Great ideas for narratives that could address the diversity prompt include:
- A time when you used your problem solving skills to help someone from a sociocultural background different from your own.
- A time you advocated for someone from a different sociocultural background from your own.
- How you used your communication skills to overcome a language barrier and help someone.
- A reflection on what you learned from working with people with a different background from your own.
- A reflection on communicating with people with a different background from your own.
- A reflection on learning about and accepting the difference in beliefs of people with a different background from your own.
- A reflection on an interaction with an individual whose values were different from your own.
How to Address the Overcoming Challenges Prompt:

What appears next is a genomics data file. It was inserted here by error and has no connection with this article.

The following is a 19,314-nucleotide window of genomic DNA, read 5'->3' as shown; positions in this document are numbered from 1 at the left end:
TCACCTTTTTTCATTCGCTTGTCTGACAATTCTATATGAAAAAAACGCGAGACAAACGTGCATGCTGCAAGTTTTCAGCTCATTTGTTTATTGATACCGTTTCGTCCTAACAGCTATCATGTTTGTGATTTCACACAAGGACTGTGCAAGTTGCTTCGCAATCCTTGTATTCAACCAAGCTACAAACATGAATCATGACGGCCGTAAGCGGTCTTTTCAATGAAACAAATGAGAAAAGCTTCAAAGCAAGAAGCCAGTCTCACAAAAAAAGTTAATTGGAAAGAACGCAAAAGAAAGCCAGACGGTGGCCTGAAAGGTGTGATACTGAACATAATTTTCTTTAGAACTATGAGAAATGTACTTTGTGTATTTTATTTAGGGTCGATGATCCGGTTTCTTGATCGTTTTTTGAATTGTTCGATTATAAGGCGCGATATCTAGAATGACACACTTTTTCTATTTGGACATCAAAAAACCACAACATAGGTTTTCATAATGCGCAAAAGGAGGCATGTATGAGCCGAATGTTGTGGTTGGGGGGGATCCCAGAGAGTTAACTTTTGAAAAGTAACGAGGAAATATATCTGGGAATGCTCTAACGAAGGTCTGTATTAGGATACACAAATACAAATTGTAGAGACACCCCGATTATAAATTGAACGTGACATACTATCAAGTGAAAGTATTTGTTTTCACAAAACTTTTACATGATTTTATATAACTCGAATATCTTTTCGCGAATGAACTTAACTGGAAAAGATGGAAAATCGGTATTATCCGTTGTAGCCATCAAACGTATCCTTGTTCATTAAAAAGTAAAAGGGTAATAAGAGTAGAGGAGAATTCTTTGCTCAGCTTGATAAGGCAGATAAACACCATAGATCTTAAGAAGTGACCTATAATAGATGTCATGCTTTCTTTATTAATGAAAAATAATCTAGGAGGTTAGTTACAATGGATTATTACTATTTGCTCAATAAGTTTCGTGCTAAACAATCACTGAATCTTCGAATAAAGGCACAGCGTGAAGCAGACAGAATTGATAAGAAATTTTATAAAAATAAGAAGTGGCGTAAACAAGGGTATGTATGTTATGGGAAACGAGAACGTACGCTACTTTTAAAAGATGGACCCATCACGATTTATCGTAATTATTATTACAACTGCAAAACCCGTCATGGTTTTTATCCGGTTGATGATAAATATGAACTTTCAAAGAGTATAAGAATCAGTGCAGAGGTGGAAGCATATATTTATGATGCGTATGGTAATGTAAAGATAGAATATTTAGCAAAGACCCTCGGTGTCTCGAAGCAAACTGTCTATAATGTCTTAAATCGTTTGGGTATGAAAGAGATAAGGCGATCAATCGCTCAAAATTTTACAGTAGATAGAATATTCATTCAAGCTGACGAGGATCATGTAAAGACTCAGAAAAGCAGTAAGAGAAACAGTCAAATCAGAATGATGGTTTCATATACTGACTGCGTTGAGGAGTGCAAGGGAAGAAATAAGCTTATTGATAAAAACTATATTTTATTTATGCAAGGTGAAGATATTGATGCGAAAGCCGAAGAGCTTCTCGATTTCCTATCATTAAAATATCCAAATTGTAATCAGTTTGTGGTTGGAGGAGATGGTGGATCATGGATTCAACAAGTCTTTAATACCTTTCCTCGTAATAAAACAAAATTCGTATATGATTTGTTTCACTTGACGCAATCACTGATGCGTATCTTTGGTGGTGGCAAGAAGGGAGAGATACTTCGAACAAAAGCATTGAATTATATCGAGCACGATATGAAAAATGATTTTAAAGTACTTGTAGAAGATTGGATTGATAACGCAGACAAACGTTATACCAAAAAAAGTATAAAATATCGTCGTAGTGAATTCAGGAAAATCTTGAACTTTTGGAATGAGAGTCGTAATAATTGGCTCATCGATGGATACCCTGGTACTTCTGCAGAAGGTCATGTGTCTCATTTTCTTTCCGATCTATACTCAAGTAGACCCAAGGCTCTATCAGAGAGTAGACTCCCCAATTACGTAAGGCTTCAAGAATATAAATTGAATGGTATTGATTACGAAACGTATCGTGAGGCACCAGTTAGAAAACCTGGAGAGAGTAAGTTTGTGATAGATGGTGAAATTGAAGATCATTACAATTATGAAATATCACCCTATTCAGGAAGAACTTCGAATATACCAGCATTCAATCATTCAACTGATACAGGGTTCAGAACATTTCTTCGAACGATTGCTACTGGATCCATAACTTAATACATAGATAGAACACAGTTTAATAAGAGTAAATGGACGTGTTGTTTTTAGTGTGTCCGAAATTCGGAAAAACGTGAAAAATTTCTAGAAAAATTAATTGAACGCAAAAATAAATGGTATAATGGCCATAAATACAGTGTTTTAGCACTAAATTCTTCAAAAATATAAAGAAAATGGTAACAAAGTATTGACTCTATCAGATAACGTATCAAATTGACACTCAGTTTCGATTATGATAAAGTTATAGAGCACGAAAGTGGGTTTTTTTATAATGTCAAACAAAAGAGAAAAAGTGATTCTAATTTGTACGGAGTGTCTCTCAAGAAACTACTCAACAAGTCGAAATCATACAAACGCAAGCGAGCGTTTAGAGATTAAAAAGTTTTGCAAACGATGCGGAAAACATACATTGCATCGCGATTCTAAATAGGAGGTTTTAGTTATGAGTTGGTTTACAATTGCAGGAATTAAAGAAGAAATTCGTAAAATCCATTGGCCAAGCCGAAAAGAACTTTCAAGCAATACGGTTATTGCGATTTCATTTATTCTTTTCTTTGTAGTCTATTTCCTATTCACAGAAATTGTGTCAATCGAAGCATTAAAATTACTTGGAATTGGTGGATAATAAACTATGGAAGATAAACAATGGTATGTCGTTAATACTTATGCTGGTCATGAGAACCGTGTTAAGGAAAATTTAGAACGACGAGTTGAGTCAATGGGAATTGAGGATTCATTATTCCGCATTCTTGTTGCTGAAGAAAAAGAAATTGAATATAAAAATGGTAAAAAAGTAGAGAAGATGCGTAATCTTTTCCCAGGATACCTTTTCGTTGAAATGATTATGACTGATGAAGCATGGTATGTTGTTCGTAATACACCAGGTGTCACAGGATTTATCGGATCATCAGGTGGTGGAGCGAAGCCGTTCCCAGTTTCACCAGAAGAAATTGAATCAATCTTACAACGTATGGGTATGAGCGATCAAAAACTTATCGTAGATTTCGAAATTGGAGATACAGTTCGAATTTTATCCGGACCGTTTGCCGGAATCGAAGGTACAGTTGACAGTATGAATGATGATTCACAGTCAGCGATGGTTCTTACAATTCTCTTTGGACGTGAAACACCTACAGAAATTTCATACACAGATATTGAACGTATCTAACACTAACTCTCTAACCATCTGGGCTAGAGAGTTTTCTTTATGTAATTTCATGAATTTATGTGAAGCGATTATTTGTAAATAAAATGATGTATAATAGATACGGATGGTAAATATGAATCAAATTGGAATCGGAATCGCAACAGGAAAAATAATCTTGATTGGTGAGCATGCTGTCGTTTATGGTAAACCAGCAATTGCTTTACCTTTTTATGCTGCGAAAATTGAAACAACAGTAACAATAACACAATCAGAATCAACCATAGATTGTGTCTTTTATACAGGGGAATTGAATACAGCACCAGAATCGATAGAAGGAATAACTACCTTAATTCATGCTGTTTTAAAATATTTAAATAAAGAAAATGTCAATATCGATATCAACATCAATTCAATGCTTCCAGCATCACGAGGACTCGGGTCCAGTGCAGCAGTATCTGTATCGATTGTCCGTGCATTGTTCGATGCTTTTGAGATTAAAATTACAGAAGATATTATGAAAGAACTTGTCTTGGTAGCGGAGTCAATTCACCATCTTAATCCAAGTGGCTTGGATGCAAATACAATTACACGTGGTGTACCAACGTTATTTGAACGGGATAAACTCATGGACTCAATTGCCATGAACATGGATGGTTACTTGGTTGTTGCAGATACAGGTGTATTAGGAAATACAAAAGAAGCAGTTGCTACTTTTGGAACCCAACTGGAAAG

This prompt is looking at what medical schools typically refer to as “resilience”. The reality is that you will be faced with a wide variety of challenges during your medical training. Medical schools are looking for candidates who are equipped with mature coping strategies, enabling them to proficiently navigate whatever life, or medical school, decides to throw at them.
You can use any example from your own life to address this prompt. Ideas include:
- A time when things did not go according to plan.
- Overcoming a setback.
- Overcoming an illness or injury.
- Dealing with the illness of a loved one.